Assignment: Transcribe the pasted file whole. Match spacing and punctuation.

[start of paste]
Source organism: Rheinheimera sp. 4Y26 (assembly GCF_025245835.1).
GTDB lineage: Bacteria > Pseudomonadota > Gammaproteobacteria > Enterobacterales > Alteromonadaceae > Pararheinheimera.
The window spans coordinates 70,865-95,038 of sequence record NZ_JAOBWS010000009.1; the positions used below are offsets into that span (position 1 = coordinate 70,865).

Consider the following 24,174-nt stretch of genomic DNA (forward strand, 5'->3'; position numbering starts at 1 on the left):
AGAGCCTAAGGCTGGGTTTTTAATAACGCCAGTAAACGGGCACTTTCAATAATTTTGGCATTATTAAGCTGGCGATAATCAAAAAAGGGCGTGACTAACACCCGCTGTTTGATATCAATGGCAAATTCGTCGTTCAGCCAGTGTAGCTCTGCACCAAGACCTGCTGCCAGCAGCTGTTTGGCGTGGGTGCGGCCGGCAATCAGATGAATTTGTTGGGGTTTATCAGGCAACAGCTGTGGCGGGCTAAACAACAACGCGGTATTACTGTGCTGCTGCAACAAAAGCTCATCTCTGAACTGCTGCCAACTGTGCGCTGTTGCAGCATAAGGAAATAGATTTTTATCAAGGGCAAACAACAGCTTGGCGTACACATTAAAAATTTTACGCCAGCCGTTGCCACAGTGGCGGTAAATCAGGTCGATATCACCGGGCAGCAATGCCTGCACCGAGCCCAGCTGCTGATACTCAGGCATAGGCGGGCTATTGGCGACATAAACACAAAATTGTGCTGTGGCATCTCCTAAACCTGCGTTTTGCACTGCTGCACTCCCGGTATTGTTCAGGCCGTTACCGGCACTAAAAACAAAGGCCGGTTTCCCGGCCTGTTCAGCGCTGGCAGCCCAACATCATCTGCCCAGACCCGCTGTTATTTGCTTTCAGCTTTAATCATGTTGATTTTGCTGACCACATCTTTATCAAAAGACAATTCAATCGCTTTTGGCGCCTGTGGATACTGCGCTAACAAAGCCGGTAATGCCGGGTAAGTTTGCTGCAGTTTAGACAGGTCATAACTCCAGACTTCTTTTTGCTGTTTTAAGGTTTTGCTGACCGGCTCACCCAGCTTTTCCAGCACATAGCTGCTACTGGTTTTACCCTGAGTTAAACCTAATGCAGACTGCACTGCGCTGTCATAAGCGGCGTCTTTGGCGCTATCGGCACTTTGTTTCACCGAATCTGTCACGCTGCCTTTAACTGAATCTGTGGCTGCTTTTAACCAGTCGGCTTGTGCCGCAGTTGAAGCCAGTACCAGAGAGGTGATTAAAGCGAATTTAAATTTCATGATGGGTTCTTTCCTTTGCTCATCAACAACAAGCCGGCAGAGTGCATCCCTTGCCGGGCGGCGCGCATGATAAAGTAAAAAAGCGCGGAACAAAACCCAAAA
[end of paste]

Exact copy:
Source organism: Rheinheimera sp. 4Y26 (assembly GCF_025245835.1).
GTDB lineage: Bacteria > Pseudomonadota > Gammaproteobacteria > Enterobacterales > Alteromonadaceae > Pararheinheimera.
The window spans coordinates 70,865-95,038 of sequence record NZ_JAOBWS010000009.1; the positions used below are offsets into that span (position 1 = coordinate 70,865).

Consider the following 24,174-nt stretch of genomic DNA (forward strand, 5'->3'; position numbering starts at 1 on the left):
AGAGCCTAAGGCTGGGTTTTTAATAACGCCAGTAAACGGGCACTTTCAATAATTTTGGCATTATTAAGCTGGCGATAATCAAAAAAGGGCGTGACTAACACCCGCTGTTTGATATCAATGGCAAATTCGTCGTTCAGCCAGTGTAGCTCTGCACCAAGACCTGCTGCCAGCAGCTGTTTGGCGTGGGTGCGGCCGGCAATCAGATGAATTTGTTGGGGTTTATCAGGCAACAGCTGTGGCGGGCTAAACAACAACGCGGTATTACTGTGCTGCTGCAACAAAAGCTCATCTCTGAACTGCTGCCAACTGTGCGCTGTTGCAGCATAAGGAAATAGATTTTTATCAAGGGCAAACAACAGCTTGGCGTACACATTAAAAATTTTACGCCAGCCGTTGCCACAGTGGCGGTAAATCAGGTCGATATCACCGGGCAGCAATGCCTGCACCGAGCCCAGCTGCTGATACTCAGGCATAGGCGGGCTATTGGCGACATAAACACAAAATTGTGCTGTGGCATCTCCTAAACCTGCGTTTTGCACTGCTGCACTCCCGGTATTGTTCAGGCCGTTACCGGCACTAAAAACAAAGGCCGGTTTCCCGGCCTGTTCAGCGCTGGCAGCCCAACATCATCTGCCCAGACCCGCTGTTATTTGCTTTCAGCTTTAATCATGTTGATTTTGCTGACCACATCTTTATCAAAAGACAATTCAATCGCTTTTGGCGCCTGTGGATACTGCGCTAACAAAGCCGGTAATGCCGGGTAAGTTTGCTGCAGTTTAGACAGGTCATAACTCCAGACTTCTTTTTGCTGTTTTAAGGTTTTGCTGACCGGCTCACCCAGCTTTTCCAGCACATAGCTGCTACTGGTTTTACCCTGAGTTAAACCTAATGCAGACTGCACTGCGCTGTCATAAGCGGCGTCTTTGGCGCTATCGGCACTTTGTTTCACCGAATCTGTCACGCTGCCTTTAACTGAATCTGTGGCTGCTTTTAACCAGTCGGCTTGTGCCGCAGTTGAAGCCAGTACCAGAGAGGTGATTAAAGCGAATTTAAATTTCATGATGGGTTCTTTCCTTTGCTCATCAACAACAAGCCGGCAGAGTGCATCCCTTGCCGGGCGGCGCGCATGATAAAGTAAAAAAGCGCGGAACAAAACCCAAAA